1.  Introduction

The goal of the Mathematics of Communication program is to prepare the students for the communications industry and to support the local communications industry by o ffering workshops, short courses, and consulting services. We plan to become an active research and education center for the mathematics of communication and attract students, visitors, and funding.

The communications industry in San Diego is led by Qualcomm, which is the biggest private employer in San Diego County, Science Applications International Corporation (SAIC), which is an international company with a signi cant local presence, and the U.S. Navy. The ever expanding use of cellular telephones, personal communication devices, and the Internet for electronic commerce will fuel the continued growth in the communications industry.

2.  Faculty

The faculty in the program consists of Drs. Stefen Hui, J. Carmelo Interlando, and Michael O’Sullivan. Stefen Hui is an analyst who works on sparse-matrix codes and multiuser information theory. He has consulted for the U.S. Navy and SAIC on problems in coding, information theory, and signal processing. He teaches courses on real and complex analysis, Fourier analysis, and linear systems. J. Carmelo Interlando holds a doctorate in mathematics with concentration in cryptology and a doctorate in electrical engineering with concentration in communications. His research interests include algebraic number theory, sphere packings, algebraic codes, and Boolean function complexity. Michael O’Sullivan’s research interests include algebraic geometry codes, decoding algorithms, low- density parity-check codes, ring-linear codes, computational algebraic geometry, algebraic curves and surfaces, and algebraic statistics.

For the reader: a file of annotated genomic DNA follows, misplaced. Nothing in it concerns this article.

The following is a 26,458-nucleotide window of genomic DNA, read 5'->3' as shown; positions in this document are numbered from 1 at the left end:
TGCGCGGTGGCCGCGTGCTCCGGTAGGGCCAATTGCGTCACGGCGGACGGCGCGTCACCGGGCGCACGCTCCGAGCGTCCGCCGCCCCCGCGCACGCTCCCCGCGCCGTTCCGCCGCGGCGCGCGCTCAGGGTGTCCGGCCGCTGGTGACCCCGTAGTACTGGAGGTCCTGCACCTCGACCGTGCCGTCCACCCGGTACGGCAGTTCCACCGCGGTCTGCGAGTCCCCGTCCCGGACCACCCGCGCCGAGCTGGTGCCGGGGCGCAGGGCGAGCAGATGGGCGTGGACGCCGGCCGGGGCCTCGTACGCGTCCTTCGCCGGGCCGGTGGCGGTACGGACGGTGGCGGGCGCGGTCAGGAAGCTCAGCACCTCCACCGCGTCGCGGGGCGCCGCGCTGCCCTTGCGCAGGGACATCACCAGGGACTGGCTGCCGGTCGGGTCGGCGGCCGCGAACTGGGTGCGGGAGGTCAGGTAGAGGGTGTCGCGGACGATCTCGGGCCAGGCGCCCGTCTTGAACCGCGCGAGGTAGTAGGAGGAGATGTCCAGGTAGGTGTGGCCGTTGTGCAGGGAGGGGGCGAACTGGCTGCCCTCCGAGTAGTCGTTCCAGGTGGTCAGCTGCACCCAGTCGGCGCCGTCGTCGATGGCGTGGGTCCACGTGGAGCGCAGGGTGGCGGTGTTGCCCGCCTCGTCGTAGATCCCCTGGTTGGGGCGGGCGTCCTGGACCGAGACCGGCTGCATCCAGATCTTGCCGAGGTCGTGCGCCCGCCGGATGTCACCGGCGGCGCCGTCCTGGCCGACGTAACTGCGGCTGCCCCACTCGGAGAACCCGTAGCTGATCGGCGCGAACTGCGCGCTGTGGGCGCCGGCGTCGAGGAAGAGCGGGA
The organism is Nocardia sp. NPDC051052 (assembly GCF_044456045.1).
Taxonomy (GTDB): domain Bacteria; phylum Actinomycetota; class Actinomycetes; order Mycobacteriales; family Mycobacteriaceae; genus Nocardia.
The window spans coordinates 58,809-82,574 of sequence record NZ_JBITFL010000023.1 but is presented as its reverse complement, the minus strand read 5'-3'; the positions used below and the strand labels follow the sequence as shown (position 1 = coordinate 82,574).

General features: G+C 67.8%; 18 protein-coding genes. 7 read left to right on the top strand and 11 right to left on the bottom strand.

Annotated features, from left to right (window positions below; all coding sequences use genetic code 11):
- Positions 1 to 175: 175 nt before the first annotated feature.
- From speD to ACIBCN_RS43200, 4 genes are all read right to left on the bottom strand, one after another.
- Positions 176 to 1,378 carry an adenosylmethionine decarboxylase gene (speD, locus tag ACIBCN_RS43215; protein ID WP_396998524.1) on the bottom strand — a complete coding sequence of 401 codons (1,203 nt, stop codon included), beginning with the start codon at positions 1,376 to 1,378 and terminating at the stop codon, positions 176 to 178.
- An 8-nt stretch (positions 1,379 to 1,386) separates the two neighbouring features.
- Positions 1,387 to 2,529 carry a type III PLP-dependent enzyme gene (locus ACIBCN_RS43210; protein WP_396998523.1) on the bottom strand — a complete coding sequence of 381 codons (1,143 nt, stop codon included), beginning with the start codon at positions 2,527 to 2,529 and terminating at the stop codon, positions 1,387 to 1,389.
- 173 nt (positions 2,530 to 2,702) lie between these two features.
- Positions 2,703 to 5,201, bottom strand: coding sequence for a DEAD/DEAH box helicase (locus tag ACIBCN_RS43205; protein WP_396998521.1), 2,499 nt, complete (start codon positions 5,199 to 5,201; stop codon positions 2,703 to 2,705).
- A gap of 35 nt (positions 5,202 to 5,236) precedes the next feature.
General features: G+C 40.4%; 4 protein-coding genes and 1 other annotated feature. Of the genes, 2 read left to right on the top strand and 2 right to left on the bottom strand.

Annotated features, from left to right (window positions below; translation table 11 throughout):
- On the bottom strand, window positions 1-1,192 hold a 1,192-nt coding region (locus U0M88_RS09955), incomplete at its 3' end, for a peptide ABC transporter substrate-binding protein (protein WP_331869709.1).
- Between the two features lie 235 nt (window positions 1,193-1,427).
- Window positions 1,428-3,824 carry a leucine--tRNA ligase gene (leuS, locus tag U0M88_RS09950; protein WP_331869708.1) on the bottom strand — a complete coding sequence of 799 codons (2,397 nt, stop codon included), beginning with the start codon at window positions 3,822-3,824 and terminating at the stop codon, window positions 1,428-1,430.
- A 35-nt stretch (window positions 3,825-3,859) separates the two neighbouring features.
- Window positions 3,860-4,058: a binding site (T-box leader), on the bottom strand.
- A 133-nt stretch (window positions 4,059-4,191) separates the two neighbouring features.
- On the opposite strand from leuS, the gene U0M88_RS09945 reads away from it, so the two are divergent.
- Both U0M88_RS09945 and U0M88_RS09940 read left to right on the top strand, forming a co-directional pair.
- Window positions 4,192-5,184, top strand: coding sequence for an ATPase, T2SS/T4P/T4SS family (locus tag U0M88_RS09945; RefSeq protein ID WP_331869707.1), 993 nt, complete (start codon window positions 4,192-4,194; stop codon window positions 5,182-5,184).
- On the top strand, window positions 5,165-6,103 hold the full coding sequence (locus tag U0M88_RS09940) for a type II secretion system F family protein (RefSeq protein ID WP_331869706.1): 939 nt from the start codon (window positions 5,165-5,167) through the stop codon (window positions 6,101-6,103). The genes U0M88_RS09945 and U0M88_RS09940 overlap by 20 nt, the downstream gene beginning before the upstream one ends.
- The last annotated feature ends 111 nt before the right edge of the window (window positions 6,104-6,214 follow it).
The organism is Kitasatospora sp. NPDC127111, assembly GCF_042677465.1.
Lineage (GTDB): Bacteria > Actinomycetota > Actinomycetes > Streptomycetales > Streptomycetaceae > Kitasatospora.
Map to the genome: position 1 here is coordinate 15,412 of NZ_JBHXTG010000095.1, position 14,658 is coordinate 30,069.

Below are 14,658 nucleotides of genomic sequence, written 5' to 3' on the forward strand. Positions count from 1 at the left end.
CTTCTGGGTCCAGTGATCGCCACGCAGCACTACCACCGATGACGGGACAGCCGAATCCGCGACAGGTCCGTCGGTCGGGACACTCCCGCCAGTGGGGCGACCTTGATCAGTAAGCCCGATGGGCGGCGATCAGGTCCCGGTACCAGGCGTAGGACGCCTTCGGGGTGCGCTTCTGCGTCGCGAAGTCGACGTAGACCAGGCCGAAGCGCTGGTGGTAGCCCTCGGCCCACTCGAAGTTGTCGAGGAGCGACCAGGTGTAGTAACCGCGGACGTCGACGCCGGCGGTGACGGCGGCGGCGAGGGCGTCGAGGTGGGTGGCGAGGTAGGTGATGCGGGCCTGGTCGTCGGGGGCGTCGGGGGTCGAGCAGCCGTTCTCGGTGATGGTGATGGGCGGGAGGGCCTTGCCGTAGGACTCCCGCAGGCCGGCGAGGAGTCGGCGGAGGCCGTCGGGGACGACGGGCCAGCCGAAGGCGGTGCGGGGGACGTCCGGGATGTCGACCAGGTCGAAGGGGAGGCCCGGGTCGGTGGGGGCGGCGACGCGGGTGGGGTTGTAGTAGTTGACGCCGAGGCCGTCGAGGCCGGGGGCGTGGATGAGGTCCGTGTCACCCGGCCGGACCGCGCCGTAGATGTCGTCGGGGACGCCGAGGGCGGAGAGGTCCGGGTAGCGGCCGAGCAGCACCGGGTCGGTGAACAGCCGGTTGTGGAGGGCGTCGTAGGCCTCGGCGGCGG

3.  Admission Requirements

To be admitted to the program, the student should have training equivalent to that required for an undergraduate degree in mathematics or electrical engineering with a strong background in mathematics. Students with degrees in other areas who have strong mathematical backgrounds may also be considered for admission. In addition, all students must satisfy the general requirements for admission to the university with classi ed graduate standing; please refer to the Graduate Bulletin for information.

4.  Required Courses

MATH 525. Algebraic Coding Theory
MATH 626. Cryptography
MATH 668. Applied Fourier Analysis

Two courses selected from:
MATH 528. Information Theory and Data Compression
MATH 625. Algebraic Coding Theory
MATH 667. Mathematical Aspects of Systems Theory

Two courses selected from:
MATH 623. Linear Algebra and Matrix Theory
MATH 627A. Modern Algebra I
MATH 627B. Modern Algebra II
MATH 630A-630B. Functions of a Real Variable
MATH 631A-631B. Functions of a Complex Variable

Two additional courses in mathematics or in a related area may be selected with the approval of the program adviser. At least 18 units must be selected from 600-and 700-numbered courses. Either Mathematics 797 (Research) or 799A (Thesis) are required of students in this degree program.

5.  Graduation Requirements

A student must complete the required course work satisfactorily and meet University requirements for graduation; consult the Graduale Bulletin for further information. In addition, a thesis is required for this degree program.

6.  Contact Information

For further information, please contact
Professor J. Carmelo Interlando
San Diego State University
Department of Mathematics and Statistics
5500 Campanile Drive, GMCS 415
San Diego, CA 92182-7720
Tel: 619-594-7237
e-mail: interlan@mail.sdsu.edu